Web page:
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A spinal decompression machine stretches the spine. It might be a portable device for treatment at home or a complex, computer-operated machine providing treatment in a practitioner’s office. Spinal decompression machines treat bulging discs, spinal stenosis, and other conditions that cause back pain. Health care providers often combine decompression therapy with other forms of treatment and patient stretching exercises.
Inversion therapy tables are a type of spinal decompression machine that an individual can use in the privacy of his home. A person usually stands on pedals while his feet are held in place by rollers positioned at ankle level. The individual then tilts the table at varying degrees, with a full tilt turning the person upside down. Many tables have up to four different locking positions. Inversion tables stretch the entire spine by using gravity, which causes negative pressure on discs, encouraging reinflation and hydration.
Therapists suggest using an inversion table for three to five minutes per session. Adverse effects include dizziness and lightheadedness, even with only a few minutes of therapy. These spinal decompression machines are usually not recommended for people with hypertension, as the increased pressure may cause ruptures in fragile blood vessels. Individuals having medical conditions which prevent the use of inversion tables might opt for floor-based devices.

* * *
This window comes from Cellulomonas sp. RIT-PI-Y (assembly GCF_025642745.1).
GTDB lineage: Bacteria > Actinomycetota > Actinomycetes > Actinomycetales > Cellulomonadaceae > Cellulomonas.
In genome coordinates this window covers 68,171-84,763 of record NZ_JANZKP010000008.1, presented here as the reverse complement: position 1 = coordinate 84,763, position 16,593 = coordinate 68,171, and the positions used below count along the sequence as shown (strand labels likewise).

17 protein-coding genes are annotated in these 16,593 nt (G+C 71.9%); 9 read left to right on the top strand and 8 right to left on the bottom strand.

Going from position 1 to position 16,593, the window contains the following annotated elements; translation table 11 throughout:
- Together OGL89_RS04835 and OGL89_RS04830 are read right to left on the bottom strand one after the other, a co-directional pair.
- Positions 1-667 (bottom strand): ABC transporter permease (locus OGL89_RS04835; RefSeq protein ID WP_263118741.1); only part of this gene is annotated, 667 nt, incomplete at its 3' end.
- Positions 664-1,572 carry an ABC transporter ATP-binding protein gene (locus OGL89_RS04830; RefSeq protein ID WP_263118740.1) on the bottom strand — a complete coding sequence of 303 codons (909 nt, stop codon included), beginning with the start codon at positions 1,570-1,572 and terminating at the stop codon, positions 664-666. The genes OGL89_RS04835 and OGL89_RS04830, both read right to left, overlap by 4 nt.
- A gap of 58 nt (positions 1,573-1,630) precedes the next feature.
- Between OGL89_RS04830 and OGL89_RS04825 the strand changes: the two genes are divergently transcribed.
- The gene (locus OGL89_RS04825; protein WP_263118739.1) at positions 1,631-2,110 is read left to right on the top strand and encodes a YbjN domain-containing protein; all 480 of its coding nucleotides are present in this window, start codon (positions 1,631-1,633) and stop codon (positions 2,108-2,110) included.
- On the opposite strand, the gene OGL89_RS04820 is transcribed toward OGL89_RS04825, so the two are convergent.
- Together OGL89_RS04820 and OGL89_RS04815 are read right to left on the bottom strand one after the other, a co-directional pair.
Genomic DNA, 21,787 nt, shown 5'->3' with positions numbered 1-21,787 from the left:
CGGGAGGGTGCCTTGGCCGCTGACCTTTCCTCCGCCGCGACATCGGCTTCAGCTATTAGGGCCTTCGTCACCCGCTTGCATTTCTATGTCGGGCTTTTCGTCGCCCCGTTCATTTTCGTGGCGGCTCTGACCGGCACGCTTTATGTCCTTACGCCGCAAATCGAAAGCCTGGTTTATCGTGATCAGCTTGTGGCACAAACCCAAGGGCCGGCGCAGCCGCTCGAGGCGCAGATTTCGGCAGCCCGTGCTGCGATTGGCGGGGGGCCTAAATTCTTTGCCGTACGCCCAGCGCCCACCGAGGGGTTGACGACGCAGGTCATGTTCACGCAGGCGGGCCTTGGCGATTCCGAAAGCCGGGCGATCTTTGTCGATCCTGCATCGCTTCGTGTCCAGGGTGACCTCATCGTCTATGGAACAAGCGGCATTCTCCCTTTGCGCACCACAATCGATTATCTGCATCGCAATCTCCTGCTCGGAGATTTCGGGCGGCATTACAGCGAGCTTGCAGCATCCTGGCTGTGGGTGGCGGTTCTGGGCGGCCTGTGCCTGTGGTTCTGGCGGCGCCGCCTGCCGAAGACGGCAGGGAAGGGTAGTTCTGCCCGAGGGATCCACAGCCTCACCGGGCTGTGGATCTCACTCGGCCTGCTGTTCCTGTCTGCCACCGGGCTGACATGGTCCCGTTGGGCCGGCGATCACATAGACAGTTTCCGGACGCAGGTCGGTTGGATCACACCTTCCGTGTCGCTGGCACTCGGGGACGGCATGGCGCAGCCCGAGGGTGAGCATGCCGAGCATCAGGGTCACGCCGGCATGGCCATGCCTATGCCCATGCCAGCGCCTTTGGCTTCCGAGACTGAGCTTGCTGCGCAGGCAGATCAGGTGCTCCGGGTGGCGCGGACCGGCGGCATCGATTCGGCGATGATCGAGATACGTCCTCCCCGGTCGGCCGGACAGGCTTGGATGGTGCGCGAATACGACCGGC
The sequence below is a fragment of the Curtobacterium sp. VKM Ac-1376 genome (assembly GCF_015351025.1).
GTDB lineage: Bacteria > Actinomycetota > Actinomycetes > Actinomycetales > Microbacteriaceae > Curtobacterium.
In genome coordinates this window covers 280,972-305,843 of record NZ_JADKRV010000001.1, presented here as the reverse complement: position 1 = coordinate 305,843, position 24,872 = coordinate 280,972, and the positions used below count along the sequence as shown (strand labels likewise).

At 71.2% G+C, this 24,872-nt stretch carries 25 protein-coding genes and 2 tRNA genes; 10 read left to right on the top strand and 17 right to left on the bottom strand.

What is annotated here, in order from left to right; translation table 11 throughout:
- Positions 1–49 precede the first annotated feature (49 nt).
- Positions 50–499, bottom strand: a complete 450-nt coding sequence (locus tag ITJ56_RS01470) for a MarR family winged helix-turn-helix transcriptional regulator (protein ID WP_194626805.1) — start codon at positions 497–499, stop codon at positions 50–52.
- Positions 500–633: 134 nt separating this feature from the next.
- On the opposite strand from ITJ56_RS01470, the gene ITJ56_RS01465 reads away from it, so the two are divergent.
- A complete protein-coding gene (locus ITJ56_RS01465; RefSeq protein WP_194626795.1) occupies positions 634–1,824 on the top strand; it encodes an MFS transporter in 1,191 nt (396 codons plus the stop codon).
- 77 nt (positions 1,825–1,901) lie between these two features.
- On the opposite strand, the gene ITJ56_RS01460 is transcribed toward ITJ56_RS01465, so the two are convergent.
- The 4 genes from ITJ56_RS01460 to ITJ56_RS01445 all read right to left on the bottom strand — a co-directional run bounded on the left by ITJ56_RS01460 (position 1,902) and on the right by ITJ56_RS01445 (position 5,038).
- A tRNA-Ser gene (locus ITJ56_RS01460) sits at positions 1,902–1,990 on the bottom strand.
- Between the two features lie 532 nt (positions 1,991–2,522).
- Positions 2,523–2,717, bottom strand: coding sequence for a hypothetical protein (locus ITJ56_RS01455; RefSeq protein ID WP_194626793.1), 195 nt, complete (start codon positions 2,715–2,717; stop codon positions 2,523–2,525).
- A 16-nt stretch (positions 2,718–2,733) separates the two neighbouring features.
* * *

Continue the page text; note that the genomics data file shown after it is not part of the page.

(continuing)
Some spinal decompression machines sit on the floor, allowing users to kneel in front of a frame, grip a pair of handle bars, and lean forward with the torso supported from underneath. This kind of device provides spinal stretching from the shoulder blades down to the pelvis, but does not traction to the neck region. Another floor-based spinal stretching device involves applying a waist belt attached to a tail, which is secured behind a door. The patient then lies on his back with knees bent and feet on the floor. A handle on the machine, located on the tail and positioned between the legs uses a ratcheting motion to increase tension supplied by the tail which applies spinal traction.
Professional, computer-operated spinal decompression machines are typically used by trained health-care providers. The patient lies on a padded table while wearing chest and pelvic harnesses that are attached to the end of the table. Using the computer console, the physician programs the machine to apply cycles of tension and release. This method of treating protruding-disc-related chronic back pain is generally accompanied by hot/cold therapy or electric stimulation before, during and after traction application.
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